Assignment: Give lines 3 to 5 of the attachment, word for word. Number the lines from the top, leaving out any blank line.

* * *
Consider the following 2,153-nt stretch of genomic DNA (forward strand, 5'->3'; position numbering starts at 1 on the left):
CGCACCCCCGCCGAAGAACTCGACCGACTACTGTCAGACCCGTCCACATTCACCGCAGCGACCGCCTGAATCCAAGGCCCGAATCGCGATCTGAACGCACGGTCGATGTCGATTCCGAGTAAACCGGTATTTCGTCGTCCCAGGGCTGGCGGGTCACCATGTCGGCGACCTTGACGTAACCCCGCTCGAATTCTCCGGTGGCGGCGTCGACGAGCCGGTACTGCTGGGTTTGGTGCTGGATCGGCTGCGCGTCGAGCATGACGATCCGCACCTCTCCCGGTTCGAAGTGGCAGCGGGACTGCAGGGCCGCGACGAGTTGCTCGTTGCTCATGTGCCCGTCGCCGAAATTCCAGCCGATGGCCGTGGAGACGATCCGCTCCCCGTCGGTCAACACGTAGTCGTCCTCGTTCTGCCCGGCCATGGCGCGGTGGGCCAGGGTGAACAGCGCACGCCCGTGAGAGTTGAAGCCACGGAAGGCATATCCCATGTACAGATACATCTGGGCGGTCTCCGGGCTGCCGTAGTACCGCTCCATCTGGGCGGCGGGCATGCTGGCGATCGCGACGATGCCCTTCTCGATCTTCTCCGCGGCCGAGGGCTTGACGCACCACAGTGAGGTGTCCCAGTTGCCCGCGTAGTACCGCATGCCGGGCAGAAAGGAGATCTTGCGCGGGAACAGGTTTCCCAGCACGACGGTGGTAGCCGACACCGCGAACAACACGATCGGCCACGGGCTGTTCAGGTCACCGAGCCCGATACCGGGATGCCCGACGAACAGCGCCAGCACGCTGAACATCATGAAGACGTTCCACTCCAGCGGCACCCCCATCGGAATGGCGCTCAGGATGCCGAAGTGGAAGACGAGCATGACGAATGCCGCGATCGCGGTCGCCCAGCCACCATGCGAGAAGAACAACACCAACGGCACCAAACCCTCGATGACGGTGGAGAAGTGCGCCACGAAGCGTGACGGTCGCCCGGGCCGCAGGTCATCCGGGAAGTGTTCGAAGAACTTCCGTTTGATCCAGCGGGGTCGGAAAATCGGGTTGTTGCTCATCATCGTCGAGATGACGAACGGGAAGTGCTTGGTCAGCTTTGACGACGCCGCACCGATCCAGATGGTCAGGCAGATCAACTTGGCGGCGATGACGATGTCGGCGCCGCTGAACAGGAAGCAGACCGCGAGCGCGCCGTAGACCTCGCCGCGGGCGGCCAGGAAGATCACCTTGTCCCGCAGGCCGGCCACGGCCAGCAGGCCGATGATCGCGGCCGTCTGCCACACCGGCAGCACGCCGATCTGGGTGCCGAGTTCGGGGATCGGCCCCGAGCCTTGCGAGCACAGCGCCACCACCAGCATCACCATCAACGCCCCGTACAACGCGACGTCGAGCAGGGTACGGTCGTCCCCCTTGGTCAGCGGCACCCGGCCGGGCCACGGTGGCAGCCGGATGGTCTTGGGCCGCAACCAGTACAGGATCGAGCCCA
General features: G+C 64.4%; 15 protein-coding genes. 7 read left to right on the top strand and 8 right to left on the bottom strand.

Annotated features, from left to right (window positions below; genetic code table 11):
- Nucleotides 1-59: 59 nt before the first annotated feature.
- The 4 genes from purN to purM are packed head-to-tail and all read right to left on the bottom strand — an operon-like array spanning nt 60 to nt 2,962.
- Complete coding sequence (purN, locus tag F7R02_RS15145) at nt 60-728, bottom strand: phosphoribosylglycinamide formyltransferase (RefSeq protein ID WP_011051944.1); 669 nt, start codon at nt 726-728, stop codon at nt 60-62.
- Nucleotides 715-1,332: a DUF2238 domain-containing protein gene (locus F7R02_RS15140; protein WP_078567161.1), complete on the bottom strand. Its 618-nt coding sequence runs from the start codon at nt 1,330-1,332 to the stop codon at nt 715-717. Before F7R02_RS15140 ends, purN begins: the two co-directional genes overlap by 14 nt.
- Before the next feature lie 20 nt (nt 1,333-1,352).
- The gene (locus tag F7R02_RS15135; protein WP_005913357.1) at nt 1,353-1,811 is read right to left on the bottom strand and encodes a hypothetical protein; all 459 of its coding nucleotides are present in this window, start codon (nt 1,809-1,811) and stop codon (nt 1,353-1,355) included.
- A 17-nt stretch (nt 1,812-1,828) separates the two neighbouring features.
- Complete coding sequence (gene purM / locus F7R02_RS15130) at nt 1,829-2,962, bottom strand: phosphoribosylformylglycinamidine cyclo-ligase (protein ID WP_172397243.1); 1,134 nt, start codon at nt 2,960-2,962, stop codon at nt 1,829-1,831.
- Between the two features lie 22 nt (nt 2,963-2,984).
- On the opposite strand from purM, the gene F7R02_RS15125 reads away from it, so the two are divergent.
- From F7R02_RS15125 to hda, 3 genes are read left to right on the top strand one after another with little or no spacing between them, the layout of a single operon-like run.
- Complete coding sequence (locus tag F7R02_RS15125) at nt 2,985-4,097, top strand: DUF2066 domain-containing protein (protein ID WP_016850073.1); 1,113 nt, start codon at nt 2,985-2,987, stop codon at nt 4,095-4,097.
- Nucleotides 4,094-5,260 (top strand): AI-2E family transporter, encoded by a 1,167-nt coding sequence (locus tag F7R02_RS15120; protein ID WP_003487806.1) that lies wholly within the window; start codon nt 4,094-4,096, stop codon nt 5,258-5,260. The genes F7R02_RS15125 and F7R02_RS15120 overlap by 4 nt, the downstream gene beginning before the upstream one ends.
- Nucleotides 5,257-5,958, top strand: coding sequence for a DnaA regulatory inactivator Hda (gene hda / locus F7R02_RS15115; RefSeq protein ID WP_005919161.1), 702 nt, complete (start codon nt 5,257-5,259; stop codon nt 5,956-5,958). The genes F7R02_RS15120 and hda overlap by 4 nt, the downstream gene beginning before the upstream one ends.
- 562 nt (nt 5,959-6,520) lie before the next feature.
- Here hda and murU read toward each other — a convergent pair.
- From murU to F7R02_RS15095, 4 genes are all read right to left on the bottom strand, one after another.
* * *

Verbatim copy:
General features: G+C 64.4%; 15 protein-coding genes. 7 read left to right on the top strand and 8 right to left on the bottom strand.

Annotated features, from left to right (window positions below; genetic code table 11):
- Nucleotides 1-59: 59 nt before the first annotated feature.